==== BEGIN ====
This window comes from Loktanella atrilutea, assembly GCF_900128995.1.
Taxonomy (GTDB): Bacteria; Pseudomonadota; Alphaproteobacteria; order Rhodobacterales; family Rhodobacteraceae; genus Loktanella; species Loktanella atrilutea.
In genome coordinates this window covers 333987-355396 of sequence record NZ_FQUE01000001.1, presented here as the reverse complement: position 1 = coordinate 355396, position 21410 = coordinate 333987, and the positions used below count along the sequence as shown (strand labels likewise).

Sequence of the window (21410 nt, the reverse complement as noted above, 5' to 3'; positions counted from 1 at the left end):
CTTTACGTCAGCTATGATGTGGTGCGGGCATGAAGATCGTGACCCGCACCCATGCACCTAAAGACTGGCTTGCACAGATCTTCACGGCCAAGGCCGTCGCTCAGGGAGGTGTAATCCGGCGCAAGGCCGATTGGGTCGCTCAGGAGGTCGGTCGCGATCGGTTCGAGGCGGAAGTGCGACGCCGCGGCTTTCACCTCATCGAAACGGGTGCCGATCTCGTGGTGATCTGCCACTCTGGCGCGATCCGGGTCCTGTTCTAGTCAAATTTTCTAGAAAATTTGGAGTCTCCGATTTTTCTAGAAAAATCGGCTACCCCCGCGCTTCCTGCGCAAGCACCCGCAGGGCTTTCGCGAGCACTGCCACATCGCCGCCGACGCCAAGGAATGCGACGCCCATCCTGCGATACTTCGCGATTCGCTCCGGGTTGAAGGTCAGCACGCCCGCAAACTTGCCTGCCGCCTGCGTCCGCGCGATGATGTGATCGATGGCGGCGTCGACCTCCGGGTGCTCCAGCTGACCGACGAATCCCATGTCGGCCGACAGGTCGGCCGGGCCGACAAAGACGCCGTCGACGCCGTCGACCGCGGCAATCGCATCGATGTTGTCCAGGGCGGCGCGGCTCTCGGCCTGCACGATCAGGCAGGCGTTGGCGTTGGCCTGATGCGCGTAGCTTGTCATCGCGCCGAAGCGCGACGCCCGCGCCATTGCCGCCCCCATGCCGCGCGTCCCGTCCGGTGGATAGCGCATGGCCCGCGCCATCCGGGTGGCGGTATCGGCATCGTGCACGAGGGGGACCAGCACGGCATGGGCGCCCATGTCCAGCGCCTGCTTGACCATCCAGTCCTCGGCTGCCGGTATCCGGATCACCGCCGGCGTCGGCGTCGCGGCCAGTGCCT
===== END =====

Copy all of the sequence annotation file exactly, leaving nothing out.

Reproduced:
This window comes from Loktanella atrilutea, assembly GCF_900128995.1.
Taxonomy (GTDB): Bacteria; Pseudomonadota; Alphaproteobacteria; order Rhodobacterales; family Rhodobacteraceae; genus Loktanella; species Loktanella atrilutea.
In genome coordinates this window covers 333987-355396 of sequence record NZ_FQUE01000001.1, presented here as the reverse complement: position 1 = coordinate 355396, position 21410 = coordinate 333987, and the positions used below count along the sequence as shown (strand labels likewise).

Sequence of the window (21410 nt, the reverse complement as noted above, 5' to 3'; positions counted from 1 at the left end):
CTTTACGTCAGCTATGATGTGGTGCGGGCATGAAGATCGTGACCCGCACCCATGCACCTAAAGACTGGCTTGCACAGATCTTCACGGCCAAGGCCGTCGCTCAGGGAGGTGTAATCCGGCGCAAGGCCGATTGGGTCGCTCAGGAGGTCGGTCGCGATCGGTTCGAGGCGGAAGTGCGACGCCGCGGCTTTCACCTCATCGAAACGGGTGCCGATCTCGTGGTGATCTGCCACTCTGGCGCGATCCGGGTCCTGTTCTAGTCAAATTTTCTAGAAAATTTGGAGTCTCCGATTTTTCTAGAAAAATCGGCTACCCCCGCGCTTCCTGCGCAAGCACCCGCAGGGCTTTCGCGAGCACTGCCACATCGCCGCCGACGCCAAGGAATGCGACGCCCATCCTGCGATACTTCGCGATTCGCTCCGGGTTGAAGGTCAGCACGCCCGCAAACTTGCCTGCCGCCTGCGTCCGCGCGATGATGTGATCGATGGCGGCGTCGACCTCCGGGTGCTCCAGCTGACCGACGAATCCCATGTCGGCCGACAGGTCGGCCGGGCCGACAAAGACGCCGTCGACGCCGTCGACCGCGGCAATCGCATCGATGTTGTCCAGGGCGGCGCGGCTCTCGGCCTGCACGATCAGGCAGGCGTTGGCGTTGGCCTGATGCGCGTAGCTTGTCATCGCGCCGAAGCGCGACGCCCGCGCCATTGCCGCCCCCATGCCGCGCGTCCCGTCCGGTGGATAGCGCATGGCCCGCGCCATCCGGGTGGCGGTATCGGCATCGTGCACGAGGGGGACCAGCACGGCATGGGCGCCCATGTCCAGCGCCTGCTTGACCATCCAGTCCTCGGCTGCCGGTATCCGGATCACCGCCGGCGTCGGCGTCGCGGCCAGTGCCT